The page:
On May 17, 2021, OSHA’s website stated the agency’s intent to update its guidance, given the CDC’s updated guidance for vaccinated individuals, to be consistent with the CDC’s position. In April 2021, OSHA, through its federal and state-run programs responsible for enforcing its federal safety and health regulations, received over 260,000 complaints involving alleged unsafe workplaces based upon alleged COVID-19 exposures, and opened approximately 40,000 workplace inspections. Employers should be cautioned that their duties under OSHA apply separately from and in addition to local or state orders and any guidance from the CDC. OSHA also requires that employers with mandatory vaccine policies record adverse actions to a vaccination by an employee in their OSHA logs to the extent the adverse reaction results in death, days away from work, restricted work or transfer to another job, medical treatment beyond first aid, or loss of consciousness. All covered employers must continue making reasonable efforts to determine whether COVID-19 cases are work-related, consistent with the agency’s May 2020 guidance. However, fully vaccinated individuals need not quarantine after confirmed or suspected exposure at work.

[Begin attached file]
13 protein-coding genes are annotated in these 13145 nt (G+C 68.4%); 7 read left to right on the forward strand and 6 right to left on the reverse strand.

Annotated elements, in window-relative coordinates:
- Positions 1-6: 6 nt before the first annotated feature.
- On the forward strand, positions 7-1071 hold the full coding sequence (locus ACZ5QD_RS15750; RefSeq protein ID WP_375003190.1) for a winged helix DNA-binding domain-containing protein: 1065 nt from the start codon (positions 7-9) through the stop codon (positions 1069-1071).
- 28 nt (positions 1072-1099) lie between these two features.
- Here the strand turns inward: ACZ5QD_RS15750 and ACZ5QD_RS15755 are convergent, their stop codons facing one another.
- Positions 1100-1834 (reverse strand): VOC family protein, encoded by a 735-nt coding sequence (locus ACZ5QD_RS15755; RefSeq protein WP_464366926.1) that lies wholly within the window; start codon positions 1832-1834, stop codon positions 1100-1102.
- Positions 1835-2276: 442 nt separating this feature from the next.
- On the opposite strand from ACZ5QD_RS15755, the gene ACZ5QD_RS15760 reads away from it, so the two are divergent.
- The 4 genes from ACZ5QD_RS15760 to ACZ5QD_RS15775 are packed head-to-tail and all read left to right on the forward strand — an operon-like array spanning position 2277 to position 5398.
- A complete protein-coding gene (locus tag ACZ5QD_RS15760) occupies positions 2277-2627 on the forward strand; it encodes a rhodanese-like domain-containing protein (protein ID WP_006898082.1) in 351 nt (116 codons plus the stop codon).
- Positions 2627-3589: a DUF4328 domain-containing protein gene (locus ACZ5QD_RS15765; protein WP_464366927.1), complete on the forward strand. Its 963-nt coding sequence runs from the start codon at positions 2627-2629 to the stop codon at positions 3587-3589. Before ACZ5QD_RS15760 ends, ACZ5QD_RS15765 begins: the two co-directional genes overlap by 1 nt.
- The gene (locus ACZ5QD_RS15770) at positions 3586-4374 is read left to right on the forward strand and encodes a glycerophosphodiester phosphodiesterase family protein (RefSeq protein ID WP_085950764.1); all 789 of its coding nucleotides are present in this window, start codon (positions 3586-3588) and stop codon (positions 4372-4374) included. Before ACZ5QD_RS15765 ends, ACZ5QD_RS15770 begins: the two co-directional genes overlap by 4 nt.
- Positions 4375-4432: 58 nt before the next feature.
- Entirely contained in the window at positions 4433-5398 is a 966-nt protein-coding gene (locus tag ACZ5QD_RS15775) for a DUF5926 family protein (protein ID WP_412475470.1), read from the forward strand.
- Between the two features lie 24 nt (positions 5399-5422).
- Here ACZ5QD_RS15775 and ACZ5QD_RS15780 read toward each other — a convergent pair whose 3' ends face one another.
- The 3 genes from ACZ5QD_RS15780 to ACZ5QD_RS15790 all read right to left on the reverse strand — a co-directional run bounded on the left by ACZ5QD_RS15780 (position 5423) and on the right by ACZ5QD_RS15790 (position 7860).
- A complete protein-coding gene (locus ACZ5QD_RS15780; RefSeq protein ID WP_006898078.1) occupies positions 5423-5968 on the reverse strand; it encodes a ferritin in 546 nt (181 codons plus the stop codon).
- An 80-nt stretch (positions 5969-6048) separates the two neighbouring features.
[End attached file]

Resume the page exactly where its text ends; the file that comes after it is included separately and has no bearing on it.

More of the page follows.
Employers should also be wary of any industry-specific exceptions. For instance, even under the updated guidance, some health care facilities, correctional institutions and shelters should generally still require asymptomatic employees who are fully vaccinated to test for COVID-19 and quarantine after potential or actual exposure to the coronavirus.